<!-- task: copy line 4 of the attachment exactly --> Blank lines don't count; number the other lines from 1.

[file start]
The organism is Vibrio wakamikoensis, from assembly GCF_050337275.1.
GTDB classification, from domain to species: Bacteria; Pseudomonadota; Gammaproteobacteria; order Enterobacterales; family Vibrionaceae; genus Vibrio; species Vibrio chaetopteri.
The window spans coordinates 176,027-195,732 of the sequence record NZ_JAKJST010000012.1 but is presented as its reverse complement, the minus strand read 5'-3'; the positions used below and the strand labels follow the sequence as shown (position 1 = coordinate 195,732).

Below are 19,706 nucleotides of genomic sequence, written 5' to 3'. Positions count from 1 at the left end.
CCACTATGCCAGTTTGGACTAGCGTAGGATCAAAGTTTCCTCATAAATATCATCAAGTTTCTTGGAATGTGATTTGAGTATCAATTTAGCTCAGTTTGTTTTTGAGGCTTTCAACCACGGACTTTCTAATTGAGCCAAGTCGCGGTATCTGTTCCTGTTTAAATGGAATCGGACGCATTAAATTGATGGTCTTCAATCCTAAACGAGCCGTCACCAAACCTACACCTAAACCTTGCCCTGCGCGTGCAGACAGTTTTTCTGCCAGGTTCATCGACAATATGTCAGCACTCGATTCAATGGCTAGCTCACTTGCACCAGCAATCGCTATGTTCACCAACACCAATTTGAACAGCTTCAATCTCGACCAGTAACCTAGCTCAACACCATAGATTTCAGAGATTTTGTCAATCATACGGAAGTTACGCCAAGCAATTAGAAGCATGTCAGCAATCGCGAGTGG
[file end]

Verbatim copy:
Below are 19,706 nucleotides of genomic sequence, written 5' to 3'. Positions count from 1 at the left end.